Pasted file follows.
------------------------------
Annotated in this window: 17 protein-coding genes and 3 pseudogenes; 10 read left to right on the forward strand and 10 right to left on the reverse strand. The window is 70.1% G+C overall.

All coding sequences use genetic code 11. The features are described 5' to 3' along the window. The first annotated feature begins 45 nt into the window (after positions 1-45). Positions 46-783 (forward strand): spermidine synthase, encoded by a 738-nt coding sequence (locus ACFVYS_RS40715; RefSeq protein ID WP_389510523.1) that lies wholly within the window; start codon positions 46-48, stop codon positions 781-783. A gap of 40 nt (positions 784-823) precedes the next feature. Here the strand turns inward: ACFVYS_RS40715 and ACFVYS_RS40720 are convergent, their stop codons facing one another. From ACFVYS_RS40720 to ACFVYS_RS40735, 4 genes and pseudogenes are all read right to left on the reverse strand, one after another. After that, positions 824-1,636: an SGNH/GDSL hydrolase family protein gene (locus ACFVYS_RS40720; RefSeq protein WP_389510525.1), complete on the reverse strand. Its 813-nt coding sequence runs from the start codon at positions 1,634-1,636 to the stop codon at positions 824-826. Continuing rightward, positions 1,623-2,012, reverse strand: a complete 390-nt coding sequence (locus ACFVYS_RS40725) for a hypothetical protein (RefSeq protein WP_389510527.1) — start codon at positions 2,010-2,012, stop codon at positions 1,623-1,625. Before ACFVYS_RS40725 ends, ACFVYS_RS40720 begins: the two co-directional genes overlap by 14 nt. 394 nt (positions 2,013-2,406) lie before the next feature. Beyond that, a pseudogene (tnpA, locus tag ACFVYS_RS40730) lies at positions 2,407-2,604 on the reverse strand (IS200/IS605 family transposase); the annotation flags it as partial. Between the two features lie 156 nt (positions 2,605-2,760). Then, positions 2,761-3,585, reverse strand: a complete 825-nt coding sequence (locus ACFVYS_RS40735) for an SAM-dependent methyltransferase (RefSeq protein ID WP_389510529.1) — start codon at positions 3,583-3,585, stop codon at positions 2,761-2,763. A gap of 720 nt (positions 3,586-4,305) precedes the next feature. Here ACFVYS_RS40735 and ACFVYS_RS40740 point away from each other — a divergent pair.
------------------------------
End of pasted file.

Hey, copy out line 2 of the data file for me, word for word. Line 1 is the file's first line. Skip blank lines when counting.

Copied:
All coding sequences use genetic code 11. The features are described 5' to 3' along the window. The first annotated feature begins 45 nt into the window (after positions 1-45). Positions 46-783 (forward strand): spermidine synthase, encoded by a 738-nt coding sequence (locus ACFVYS_RS40715; RefSeq protein ID WP_389510523.1) that lies wholly within the window; start codon positions 46-48, stop codon positions 781-783. A gap of 40 nt (positions 784-823) precedes the next feature. Here the strand turns inward: ACFVYS_RS40715 and ACFVYS_RS40720 are convergent, their stop codons facing one another. From ACFVYS_RS40720 to ACFVYS_RS40735, 4 genes and pseudogenes are all read right to left on the reverse strand, one after another. After that, positions 824-1,636: an SGNH/GDSL hydrolase family protein gene (locus ACFVYS_RS40720; RefSeq protein WP_389510525.1), complete on the reverse strand. Its 813-nt coding sequence runs from the start codon at positions 1,634-1,636 to the stop codon at positions 824-826. Continuing rightward, positions 1,623-2,012, reverse strand: a complete 390-nt coding sequence (locus ACFVYS_RS40725) for a hypothetical protein (RefSeq protein WP_389510527.1) — start codon at positions 2,010-2,012, stop codon at positions 1,623-1,625. Before ACFVYS_RS40725 ends, ACFVYS_RS40720 begins: the two co-directional genes overlap by 14 nt. 394 nt (positions 2,013-2,406) lie before the next feature. Beyond that, a pseudogene (tnpA, locus tag ACFVYS_RS40730) lies at positions 2,407-2,604 on the reverse strand (IS200/IS605 family transposase); the annotation flags it as partial. Between the two features lie 156 nt (positions 2,605-2,760). Then, positions 2,761-3,585, reverse strand: a complete 825-nt coding sequence (locus ACFVYS_RS40735) for an SAM-dependent methyltransferase (RefSeq protein ID WP_389510529.1) — start codon at positions 3,583-3,585, stop codon at positions 2,761-2,763. A gap of 720 nt (positions 3,586-4,305) precedes the next feature. Here ACFVYS_RS40735 and ACFVYS_RS40740 point away from each other — a divergent pair.